As the airline takes delivery of more 787s, it plans three new long-haul routes between London Gatwick and New York (JFK), Los Angeles (LAX) and Fort Lauderdale (FLL) for summer 2014. The Gatwick services will be year round, not seasonal. One-way tickets to New York start at $240.  Norwegian also plans five new European routes (Corfu, Cyprus, Santorini , Sicily, Budapest) and increases frequencies on existing ones.  “There’s great demand for high quality flights at a low fare between the and the U.S., particularly to and from London Gatwick, where no other airline currently offers these routes. We are looking forward to welcoming many new customers on board our brand new aircraft. Launching long-haul routes between London Gatwick and the United States is also an important part of our strategy to expand internationally and get a stronger foothold in outside Scandinavia,” said Norwegian’s CEO Bjørn Kjos.

Mr Kjos reaffirmed the airline’s belief in the 787.  When its second was taken offline recently, all 787 service bulletins were performed.  He described the 787 as “a fantastic aircraft” and also noted  “fuel efficiency on the Dreamliner is another world”.   We sense a change of tone from the earlier frustration the airline expressed with the 787.  Boeing must have done some hard work fixing the aircraft and the relationship. Mr Kjos also noted that only the A350 and offer the economics that enable long haul low cost services.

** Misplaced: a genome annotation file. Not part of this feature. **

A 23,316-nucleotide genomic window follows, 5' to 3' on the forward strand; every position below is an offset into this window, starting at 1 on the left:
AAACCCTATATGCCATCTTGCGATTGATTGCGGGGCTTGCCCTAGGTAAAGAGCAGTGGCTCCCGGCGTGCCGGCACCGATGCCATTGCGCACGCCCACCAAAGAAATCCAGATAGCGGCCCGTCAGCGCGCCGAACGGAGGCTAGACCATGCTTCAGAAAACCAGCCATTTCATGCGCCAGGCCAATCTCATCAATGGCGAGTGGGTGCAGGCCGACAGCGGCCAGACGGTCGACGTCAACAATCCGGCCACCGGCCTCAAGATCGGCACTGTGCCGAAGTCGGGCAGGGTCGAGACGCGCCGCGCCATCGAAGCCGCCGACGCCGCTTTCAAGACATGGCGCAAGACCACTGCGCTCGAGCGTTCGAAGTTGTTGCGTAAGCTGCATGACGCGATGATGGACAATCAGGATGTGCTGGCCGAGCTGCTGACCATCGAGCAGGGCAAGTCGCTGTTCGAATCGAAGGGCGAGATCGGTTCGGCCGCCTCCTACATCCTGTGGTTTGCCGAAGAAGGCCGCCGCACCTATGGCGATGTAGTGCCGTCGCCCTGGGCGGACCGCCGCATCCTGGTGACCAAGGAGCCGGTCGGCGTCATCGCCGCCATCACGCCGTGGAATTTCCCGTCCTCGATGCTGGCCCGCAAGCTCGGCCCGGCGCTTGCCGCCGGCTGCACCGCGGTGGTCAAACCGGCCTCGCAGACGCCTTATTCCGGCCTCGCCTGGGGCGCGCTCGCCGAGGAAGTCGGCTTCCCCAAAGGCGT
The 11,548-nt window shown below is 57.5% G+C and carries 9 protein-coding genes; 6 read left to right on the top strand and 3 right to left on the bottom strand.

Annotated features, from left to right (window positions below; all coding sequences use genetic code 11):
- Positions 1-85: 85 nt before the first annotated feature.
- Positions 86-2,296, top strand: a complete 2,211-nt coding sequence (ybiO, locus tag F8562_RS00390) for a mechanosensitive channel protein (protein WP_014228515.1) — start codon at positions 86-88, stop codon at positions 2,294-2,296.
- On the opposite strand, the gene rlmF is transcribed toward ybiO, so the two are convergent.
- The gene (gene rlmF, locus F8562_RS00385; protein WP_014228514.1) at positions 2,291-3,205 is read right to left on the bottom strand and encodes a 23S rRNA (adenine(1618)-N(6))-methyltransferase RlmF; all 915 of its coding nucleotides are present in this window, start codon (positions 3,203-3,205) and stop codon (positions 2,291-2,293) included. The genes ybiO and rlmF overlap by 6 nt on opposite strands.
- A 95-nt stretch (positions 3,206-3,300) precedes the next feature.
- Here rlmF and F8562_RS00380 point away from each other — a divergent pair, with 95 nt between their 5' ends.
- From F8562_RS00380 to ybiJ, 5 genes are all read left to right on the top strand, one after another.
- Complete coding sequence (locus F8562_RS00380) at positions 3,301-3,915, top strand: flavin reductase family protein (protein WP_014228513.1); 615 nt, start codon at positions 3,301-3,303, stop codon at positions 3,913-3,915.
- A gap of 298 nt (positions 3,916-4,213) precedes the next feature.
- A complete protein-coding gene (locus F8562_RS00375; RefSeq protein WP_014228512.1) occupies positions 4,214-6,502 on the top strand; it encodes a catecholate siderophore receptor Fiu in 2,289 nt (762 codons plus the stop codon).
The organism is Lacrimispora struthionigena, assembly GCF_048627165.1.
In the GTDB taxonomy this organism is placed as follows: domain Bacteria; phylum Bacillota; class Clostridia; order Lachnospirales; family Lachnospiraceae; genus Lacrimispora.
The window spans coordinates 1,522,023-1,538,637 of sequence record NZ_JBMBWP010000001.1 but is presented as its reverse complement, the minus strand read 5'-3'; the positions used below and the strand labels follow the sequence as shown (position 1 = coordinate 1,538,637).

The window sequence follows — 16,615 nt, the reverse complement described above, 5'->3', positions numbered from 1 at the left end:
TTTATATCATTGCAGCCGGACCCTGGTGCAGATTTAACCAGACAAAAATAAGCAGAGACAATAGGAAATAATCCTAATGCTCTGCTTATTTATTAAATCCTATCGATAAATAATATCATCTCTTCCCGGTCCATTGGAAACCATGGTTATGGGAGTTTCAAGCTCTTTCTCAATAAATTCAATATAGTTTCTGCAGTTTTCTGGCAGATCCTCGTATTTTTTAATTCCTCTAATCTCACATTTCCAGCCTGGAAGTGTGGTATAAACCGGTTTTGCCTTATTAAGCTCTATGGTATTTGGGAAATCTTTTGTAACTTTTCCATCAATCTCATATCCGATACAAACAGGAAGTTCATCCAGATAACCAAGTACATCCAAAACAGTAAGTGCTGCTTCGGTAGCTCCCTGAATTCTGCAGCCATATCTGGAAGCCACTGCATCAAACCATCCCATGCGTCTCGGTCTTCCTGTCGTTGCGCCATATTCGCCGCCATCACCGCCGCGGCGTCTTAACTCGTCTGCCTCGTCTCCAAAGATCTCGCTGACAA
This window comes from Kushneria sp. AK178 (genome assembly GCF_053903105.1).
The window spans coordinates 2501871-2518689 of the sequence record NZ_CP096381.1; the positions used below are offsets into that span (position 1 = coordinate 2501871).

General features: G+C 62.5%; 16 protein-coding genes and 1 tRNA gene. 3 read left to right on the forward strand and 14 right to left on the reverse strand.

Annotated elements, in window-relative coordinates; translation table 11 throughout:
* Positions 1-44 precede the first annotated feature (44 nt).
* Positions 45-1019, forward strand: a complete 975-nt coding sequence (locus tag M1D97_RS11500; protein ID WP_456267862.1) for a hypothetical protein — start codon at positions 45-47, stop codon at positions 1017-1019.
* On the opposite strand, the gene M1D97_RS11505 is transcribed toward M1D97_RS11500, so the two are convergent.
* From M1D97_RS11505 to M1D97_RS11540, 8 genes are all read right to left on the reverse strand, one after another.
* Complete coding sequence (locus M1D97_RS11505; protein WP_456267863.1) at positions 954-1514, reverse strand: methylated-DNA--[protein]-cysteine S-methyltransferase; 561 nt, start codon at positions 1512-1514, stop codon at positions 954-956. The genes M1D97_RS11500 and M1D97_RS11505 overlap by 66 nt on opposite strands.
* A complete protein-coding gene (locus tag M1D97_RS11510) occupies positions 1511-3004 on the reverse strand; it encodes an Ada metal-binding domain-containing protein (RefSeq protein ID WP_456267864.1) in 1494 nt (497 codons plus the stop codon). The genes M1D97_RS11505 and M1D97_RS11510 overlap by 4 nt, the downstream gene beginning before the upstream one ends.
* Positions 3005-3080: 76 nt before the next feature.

“This is one of the most exciting route developments since Gatwick’s change of ownership four years ago and shows the benefits to passengers of Gatwick competing with Heathrow on routes, price and service.  Norwegian’s decision to re-establish London Gatwick’s links to strategic destinations in North America gives passengers, once again, real choice about how to get there and, importantly, provide options for affordable travel to popular business and leisure destinations. Norwegian’s decision to operate high quality services on new long range aircraft offering good-value fares to the from London Gatwick is a significant industry game-changer,” said Stewart Wingate, CEO of London Gatwick.

Next up is growing Gatwick’s capacity.  The airport wants to add a second runway, and if adding international service to the grows the airports because it offers low cost connections, then the need for a second runway becomes very important.  Of course London is already short of runway capacity.  So any new runway helps.  Chances of this happening?  Not too great.

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